If Susan Rice does not have a lawyer by now, she had better get to finding one. Rumor has it that Hillary Clinton is still looking for a job. Oh, wait, her license to practice law has been suspended for over a decade. It looks like Mrs. Rice may have to defend herself if a pending Senate investigation turns up evidence of lawbreaking. According to Breitbart, Senate Majority Leader Mitch McConnell (R-KY) just asked Senators Richard Burr (R-NC) and Mark Warner (D-VA) to lead a bipartisan investigation into Rice’s actions late last year.
For those new to the story, Susan Rice, of Benghazi fame, appears to be yet again a puppet on a string for what is shaping up to be another full-sized scandal. Ms. Rice apparently ordered the unmasking of American citizens names captured during routine espionage of foreign officials and then had those transcripts sent to intelligence officials throughout the government. This exposure is an action that is only legal to take when there is a valid criminal or security reason to do so. Absent that requirement, her unmasking those names is an egregious breach of an American citizen’s privacy and rights under the Fourth Amendment to the U.S. Constitution – specifically to be free from unreasonable search and seizure.
Mrs. Rice took to the internet to defend herself, tweeting out “I said I did not know what reports Nunes was referring to when he spoke to the press. I still do not. But the full [House Permanent Select Committee on Intelligence] needs to know.” She also spoke on MSNBC, claiming “The allegation is that somehow the Obama administration officials utilized intelligence for political purposes, that’s absolutely false.”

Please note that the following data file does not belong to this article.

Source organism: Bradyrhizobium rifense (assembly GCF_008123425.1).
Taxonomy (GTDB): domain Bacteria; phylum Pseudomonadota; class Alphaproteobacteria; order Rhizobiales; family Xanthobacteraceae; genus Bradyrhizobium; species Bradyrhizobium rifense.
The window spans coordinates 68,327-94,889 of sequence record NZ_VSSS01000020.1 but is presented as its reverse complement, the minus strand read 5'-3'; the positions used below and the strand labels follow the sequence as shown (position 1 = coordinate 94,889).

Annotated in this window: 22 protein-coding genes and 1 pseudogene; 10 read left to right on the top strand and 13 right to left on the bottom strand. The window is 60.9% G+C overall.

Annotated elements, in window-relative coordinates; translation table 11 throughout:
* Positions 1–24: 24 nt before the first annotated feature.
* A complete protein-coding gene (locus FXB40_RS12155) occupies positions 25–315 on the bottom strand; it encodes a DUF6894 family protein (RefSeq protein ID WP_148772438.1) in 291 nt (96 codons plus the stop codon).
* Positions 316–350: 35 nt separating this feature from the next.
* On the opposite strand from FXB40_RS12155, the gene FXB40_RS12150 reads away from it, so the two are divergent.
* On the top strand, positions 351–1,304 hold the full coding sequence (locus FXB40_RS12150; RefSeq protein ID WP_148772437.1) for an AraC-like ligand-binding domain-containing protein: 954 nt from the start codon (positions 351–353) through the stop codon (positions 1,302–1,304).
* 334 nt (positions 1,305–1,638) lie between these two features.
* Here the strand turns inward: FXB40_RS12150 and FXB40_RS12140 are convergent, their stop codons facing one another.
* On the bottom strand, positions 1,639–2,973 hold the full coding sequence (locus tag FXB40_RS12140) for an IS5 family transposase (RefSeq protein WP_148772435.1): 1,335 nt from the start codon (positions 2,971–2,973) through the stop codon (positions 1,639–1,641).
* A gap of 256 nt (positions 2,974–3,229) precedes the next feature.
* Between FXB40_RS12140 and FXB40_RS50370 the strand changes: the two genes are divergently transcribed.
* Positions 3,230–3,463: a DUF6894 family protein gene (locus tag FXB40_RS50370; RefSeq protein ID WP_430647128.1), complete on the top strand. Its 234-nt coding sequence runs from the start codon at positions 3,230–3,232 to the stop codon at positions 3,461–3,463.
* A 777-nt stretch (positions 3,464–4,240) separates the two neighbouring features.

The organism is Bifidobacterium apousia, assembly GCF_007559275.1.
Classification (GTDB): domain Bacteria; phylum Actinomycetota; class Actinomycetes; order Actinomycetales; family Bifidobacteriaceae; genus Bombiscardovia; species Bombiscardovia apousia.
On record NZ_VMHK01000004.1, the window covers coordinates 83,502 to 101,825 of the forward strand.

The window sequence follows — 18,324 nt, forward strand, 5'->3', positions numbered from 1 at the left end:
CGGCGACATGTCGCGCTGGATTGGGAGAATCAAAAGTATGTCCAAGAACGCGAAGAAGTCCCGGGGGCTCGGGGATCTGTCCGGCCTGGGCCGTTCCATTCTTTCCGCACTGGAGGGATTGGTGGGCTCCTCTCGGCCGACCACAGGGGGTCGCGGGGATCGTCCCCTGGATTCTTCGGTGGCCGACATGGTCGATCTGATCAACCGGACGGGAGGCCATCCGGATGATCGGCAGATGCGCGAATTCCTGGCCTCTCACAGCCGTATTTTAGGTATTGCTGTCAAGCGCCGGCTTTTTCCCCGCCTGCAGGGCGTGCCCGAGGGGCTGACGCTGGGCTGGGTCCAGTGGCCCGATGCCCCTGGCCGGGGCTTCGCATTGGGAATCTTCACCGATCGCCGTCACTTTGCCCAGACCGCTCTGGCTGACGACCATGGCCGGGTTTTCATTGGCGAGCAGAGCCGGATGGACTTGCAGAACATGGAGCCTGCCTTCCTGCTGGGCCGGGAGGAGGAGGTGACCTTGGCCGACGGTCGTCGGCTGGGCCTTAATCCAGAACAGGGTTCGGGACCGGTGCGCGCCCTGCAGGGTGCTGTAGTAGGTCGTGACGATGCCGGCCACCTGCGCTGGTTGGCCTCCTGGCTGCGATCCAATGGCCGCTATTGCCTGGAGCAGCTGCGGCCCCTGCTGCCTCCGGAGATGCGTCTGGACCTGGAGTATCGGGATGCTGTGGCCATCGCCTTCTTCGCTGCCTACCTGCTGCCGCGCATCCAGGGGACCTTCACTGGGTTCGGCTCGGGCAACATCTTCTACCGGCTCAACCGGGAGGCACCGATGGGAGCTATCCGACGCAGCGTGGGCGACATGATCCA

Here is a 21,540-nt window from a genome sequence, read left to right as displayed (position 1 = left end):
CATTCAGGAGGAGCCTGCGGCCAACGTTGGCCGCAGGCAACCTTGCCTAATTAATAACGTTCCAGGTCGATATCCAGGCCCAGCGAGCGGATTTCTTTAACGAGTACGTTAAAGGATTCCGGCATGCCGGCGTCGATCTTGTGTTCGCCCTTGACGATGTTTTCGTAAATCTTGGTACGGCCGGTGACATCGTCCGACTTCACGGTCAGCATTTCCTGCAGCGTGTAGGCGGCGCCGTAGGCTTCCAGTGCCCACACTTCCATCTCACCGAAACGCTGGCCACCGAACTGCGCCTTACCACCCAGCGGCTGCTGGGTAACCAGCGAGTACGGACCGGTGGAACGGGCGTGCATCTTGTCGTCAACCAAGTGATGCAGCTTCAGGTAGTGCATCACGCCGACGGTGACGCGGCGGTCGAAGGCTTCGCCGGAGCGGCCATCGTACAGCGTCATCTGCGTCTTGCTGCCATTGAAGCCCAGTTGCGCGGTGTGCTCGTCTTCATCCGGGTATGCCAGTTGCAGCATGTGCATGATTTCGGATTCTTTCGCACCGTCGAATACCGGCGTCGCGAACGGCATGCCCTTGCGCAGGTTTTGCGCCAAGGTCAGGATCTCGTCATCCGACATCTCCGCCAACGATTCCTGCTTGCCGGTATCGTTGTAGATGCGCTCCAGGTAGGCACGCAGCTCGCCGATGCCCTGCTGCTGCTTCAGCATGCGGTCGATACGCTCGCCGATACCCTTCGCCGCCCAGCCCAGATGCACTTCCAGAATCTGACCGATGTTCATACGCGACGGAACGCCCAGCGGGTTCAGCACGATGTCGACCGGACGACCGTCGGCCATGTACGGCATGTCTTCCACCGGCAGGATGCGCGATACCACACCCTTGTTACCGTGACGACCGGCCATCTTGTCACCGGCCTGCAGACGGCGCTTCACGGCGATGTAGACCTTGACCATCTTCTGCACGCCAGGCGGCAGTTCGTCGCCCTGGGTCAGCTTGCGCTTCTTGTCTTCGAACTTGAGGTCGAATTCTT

Legally speaking, she has a robust firewall to hide behind. Even Fox News reports as much:
Under the U.S. Signals Intelligence Directive (section 18), Rice was authorized to unmask the names of U.S. citizens, as long as it was essential to national security. Sure enough, Rice claims that national security was her reason.
The problem for Ms. Rice is that as the months go by, evidence of any collusion between Russia and the Trump team has yet to materialize. Assuming the link never appears, Ms. Rice’s actions will continue to be viewed as suspicious and purely partisan. As she continues to tap dance around the issue of her potential lawbreaking, this story is increasingly becoming about her. Rice has backed herself into a corner with only three ways out:
- She can try to convince the Senate committee which will now investigate her that her actions were lawful due to a legitimate foreign intelligence concern.
- She could admit that this was something she frequently did because she has no regard for the Constitutional rights of Americans.
- Alternatively, she can reveal that she was a player in a plot to undermine the incoming Trump administration by leaking names of his associates caught up in foreign surveillance.
Still, Ms. Rice will be swimming upstream to find a reasonable way out of this one. Andrew McCarthy over at National Review hits the nail on the head:
The national-security adviser is not an investigator. She is a White House staffer. The president’s staff is a consumer of intelligence, not a generator or collector of it. If Susan Rice was unmasking Americans, it was not to fulfill an intelligence need based on American interests; it was to fulfill a political desire based on Democratic-party interests.
As the story continues to unfold and the investigation into Mrs. Rice begins, the most critical piece of information to look for is the answer to the question of why. Why did Susan Rice unmask those names? Hopefully, she will have the decency to give an explanation to that vital question.
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